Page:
Friday: (the coaster pulls into the station)

  • I had planned on investigating the electrical problem myself.  After some research I determined it was due to loose neutral connections.  However, I decided I wasn’t comfortable doing it myself and called in a local mobile RV repair guy (Gideon from RV Medic).
  • We were his last stop before the holiday weekend.  With 35 years of experience and having seen this problem many times, he came to the same conclusion – loose connections.  15 minutes later he had trimmed the neutral wires back to new metal and unburned insulation (they had barely enough slack apparently) and also got full turns out of some of the connections of the positive and ground wires in the panel.  He suspects they had been loose since the unit left the factory and that the wiring person that day apparently had weak forearms.
  • Gideon (RV Medic) also investigated the fridge.  He charges a minimum of 1 hour so we threw everything we had at him.  The spark gap in the ring ignitor was apparently way too small, so he opened it up to where it should be (~1/8″) and the fridge fired up immediately on gas mode.
  • Gideon also suggested that the black tank’s knife valve simply wasn’t shut all the way when the previous owner dumped the tanks last.  The valve handle’s rod is a little bent so it can be tricky (a new rod is on the to-do list).
  • Finally, at 5pm on Friday, we have power and everything works.  We’re pretty much settled into the new RV.
The Fox and her chariot.  Read more about them here.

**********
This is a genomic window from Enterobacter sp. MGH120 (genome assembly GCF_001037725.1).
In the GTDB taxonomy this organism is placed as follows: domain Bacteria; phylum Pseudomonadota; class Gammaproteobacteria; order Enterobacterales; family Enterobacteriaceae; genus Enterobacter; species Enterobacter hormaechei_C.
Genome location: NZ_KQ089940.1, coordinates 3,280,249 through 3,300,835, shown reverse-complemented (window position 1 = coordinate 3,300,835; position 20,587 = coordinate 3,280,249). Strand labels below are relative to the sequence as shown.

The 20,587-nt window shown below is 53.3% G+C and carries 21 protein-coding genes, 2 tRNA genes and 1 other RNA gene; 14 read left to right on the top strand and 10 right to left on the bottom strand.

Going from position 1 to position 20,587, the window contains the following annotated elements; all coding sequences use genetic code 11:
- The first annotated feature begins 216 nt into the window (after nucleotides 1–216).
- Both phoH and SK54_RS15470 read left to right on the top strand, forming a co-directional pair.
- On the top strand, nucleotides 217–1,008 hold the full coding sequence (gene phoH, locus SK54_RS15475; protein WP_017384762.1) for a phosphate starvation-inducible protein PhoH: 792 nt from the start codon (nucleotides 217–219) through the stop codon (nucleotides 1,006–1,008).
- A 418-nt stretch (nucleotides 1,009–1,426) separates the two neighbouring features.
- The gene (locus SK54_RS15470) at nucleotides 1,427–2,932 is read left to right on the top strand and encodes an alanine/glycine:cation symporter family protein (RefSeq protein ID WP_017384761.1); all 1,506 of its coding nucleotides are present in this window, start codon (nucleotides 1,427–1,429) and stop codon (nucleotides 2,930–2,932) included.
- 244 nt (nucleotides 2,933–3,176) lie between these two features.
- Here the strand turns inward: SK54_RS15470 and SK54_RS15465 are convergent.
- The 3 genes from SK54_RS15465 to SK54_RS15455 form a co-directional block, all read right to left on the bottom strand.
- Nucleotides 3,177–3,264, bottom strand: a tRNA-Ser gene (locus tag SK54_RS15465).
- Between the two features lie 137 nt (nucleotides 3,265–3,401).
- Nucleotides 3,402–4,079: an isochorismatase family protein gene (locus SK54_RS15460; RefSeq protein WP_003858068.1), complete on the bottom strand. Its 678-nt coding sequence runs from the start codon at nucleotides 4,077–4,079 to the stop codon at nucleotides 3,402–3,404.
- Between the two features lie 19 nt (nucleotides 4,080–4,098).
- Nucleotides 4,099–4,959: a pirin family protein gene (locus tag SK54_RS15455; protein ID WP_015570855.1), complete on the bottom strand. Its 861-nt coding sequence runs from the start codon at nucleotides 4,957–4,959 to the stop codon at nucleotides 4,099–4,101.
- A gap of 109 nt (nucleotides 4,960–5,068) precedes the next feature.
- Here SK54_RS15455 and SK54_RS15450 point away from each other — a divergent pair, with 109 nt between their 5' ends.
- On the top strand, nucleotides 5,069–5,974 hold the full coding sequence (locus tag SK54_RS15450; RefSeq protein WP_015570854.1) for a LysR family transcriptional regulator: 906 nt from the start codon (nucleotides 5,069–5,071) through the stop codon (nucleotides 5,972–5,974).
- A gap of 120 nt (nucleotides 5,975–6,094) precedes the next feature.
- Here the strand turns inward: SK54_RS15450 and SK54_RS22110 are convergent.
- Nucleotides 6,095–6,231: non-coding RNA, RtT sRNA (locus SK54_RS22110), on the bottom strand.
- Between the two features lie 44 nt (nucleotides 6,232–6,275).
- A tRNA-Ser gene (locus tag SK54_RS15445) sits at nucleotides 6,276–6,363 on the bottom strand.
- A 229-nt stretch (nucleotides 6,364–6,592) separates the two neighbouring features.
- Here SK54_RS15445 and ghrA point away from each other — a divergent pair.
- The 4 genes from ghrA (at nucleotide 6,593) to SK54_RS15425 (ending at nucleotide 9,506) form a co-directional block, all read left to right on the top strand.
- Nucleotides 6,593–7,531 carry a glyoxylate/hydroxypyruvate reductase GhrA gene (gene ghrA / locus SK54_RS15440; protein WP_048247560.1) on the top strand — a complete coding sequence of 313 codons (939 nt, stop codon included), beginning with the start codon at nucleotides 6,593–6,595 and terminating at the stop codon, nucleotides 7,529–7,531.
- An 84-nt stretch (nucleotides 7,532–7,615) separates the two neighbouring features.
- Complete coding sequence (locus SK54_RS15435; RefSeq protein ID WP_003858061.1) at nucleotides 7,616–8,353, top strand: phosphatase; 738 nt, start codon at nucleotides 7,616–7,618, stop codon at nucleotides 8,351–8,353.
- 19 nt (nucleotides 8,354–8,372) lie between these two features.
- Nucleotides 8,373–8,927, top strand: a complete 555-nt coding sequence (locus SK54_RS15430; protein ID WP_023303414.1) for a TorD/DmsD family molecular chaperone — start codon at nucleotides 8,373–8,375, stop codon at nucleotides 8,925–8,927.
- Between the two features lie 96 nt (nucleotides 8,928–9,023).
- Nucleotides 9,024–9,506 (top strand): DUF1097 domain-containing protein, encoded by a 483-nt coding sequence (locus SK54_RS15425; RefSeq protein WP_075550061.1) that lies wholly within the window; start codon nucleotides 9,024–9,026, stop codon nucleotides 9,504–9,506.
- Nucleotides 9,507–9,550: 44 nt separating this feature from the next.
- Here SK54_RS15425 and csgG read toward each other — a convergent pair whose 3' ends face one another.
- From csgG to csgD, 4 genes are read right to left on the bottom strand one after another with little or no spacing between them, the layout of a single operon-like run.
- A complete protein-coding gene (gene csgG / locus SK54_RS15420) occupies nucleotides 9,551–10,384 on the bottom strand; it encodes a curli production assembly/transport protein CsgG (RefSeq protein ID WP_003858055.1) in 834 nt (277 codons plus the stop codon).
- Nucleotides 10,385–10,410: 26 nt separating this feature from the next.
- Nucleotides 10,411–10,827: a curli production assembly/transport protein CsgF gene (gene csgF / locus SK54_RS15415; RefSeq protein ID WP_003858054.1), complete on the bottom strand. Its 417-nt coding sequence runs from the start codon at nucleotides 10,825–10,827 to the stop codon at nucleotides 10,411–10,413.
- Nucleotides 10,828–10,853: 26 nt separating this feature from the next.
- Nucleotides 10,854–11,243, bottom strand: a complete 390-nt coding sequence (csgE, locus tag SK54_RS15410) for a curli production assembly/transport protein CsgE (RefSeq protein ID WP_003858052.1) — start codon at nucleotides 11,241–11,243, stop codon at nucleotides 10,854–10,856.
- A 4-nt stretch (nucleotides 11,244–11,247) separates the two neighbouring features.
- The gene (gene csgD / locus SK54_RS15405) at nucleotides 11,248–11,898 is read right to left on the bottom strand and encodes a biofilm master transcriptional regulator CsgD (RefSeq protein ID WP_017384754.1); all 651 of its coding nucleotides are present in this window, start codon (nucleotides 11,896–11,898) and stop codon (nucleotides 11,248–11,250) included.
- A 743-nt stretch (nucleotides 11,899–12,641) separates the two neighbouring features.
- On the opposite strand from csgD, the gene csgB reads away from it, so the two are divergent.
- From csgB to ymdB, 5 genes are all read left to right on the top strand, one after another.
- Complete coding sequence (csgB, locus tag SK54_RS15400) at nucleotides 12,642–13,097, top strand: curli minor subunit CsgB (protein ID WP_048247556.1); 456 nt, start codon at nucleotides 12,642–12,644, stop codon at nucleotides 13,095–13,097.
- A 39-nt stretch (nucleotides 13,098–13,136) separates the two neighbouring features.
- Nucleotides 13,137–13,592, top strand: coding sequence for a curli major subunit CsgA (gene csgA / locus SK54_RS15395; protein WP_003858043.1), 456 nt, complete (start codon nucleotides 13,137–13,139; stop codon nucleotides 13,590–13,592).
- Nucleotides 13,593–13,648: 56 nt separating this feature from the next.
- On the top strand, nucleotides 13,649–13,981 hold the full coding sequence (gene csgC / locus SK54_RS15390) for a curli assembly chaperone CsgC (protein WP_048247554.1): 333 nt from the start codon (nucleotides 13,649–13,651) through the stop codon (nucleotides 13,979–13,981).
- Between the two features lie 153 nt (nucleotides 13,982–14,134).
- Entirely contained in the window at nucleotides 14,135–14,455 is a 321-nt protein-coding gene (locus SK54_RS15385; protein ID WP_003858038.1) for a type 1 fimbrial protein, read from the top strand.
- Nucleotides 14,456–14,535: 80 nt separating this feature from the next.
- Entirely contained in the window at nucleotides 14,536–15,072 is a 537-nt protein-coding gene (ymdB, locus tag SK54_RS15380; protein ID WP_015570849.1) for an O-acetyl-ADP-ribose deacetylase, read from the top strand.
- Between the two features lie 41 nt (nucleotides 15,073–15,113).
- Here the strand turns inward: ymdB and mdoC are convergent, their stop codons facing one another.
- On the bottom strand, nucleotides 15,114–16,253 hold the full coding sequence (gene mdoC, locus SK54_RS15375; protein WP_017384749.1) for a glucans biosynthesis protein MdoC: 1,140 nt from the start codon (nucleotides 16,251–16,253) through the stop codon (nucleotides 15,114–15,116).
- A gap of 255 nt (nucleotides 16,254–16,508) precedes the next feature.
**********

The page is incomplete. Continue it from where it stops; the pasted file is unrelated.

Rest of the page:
Real-time Update

It’s now Monday.  We’re not considering giving up RVing anymore.  Or selling the Fox.  We’re back to being happy people.

The middleman dealership overnighted us the check for Trudy today.  We’ll get it tomorrow, send the title back to them, and we’ll officially not own Trudy anymore.

And the best news? Calla has slept through the night in the Fox every night except for one night (and that was likely due to poor nap timing that day).  And we have our own queen size bed!  It’s been absolutely amazing to have an actual bed again!

Life can certainly be a roller coaster.  Living in an RV can make it seem worse sometimes.  But if you can stay strong, keep your head up, and dig deep when you need to, you’ll figure it out.  At least we did this time.


  1. After reading this, I’m almost happy with just the gremlin in my Vehicle Data Unit (Freightliner chassis issue). Keep the faith.

    1. Thanks for your comment, Rey! “When it rains, it pours” seems to have proven to be true for us recently.

      Good luck with your VDU issue! Thanks for reading!

  2. This post is a great reality check in terms of potential things that can go wrong when RVing! My boyfriend and I are seriously considering transitioning to full time RVing sometime next year. How did you learn so much about RV maintenance and repairs? Did you have RV experience prior to buying Trudy?

    1. Thanks for the comment, Sydney! If you can swing it, full-timing is quite an experience!

      Nope, Trudy was our first RV. We essentially learned on the road! The internet is your friend here – searching for things and watching youtube videos will help a lot. You have to have some tools, some patience and the willingness to try things, though!

      Thanks for reading!